Furthermore, Dr. Dilvani Santos from the University Federal Fluminense, RJ, Brazil, was the lead researcher for a WHO funded project (Cytokines profile in Leprosy ID 931100) in collaboration with Innogenetics, Ghent, Belgium (1994-1998) and Leprosy Unit (Fiocruz, RJ, Brazil), having formed two important products in the field of Leprosy—the pioneer discovery of the reversal of immunological anergy often observed in Leprosy, through “in vitro” experiments demonstrating that dendritic cells from lepromatous Leprosy patients stimulated autologous lymphocytes, which in turn, responded successfully to Mycobacterium leprae infection. This work suggests the use of dendritic cells as a form of immunotherapy in Leprosy (Santos et al., 2001) . Secondly, still within the collaboration with WHO, they discovered a biomarker (B7) for the early diagnosis of reactional episodes in Leprosy. This work was very important, since the lack of early diagnosis of reactional episodes in Leprosy could lead the patient to death (Santos et al., 2007) .

And, at the Oswaldo Cruz Foundation (FIOCRUZ), Rio de Janeiro, Brazil, Dr. Carlos Morel was director of the WHO Special Program for Research and Training in Tropical Diseases (TDR) from 1998 to 2004 ( .

However, despite the invaluable efforts of the WHO, progress in the area of Health was facing some difficulties for the feasibility of some research projects, especially in developing countries. Thus, even today, we perceive the social inequalities that prevent access to both health services and health information services, we understand the need for health in various ways, and how far away are the effective actions of health promotion and protection, especially in developing countries. When we think about health, we must understand that health is a result of the circumstances that involve: food, education, employment, housing, income, transportation, work, leisure, employment, freedom, access to land and access to health services, forms of social organization and production.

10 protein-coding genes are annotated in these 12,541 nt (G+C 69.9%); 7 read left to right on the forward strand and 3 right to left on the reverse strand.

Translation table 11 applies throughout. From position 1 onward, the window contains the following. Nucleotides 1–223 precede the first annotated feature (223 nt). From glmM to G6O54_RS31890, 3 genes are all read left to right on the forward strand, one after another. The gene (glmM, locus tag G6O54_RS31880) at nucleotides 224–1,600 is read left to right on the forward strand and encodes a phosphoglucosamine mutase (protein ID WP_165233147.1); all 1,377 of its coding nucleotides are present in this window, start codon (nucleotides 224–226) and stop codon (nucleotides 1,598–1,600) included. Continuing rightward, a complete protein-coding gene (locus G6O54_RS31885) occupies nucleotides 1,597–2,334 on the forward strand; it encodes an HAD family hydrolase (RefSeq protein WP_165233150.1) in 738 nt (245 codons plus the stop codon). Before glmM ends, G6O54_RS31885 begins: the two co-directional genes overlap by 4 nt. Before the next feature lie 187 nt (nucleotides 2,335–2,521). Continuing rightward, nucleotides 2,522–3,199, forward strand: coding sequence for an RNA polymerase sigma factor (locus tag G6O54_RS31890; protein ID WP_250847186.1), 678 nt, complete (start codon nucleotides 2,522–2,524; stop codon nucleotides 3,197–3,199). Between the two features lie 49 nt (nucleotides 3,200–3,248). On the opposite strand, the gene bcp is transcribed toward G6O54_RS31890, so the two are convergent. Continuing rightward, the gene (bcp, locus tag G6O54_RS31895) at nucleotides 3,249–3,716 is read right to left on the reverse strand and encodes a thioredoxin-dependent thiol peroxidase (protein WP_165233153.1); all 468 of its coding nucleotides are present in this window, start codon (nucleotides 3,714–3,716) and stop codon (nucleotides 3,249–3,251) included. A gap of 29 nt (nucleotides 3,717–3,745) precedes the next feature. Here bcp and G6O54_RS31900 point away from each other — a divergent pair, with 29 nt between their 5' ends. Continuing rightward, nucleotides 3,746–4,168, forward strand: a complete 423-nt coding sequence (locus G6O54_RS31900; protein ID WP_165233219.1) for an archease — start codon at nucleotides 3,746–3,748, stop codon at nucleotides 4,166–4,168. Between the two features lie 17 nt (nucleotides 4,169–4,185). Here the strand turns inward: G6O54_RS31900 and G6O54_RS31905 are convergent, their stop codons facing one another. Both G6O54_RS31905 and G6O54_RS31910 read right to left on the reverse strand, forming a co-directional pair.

However, these circumstances can create social inequalities in living standards. Health Promotion letters include the reference documents resulting from the process of discussion and collective elaboration of the essential concepts on the subject. Health Promotion proposition comprises health as a social production and, in this way, involves a space of action that goes beyond the health sector. The perception of health seen only through the biological relation cannot be considered, since its historical relation is fundamentally in face of social influence and culture in which it is introduced.

At present, with the economic changes resulting from the process of globalization and the consequences of capitalism, there is the appreciation of competitiveness and individualism. These characteristics also influenced the evolution of the concept of health, which had a significant impact on the transformations that occurred with the evolution of humanity.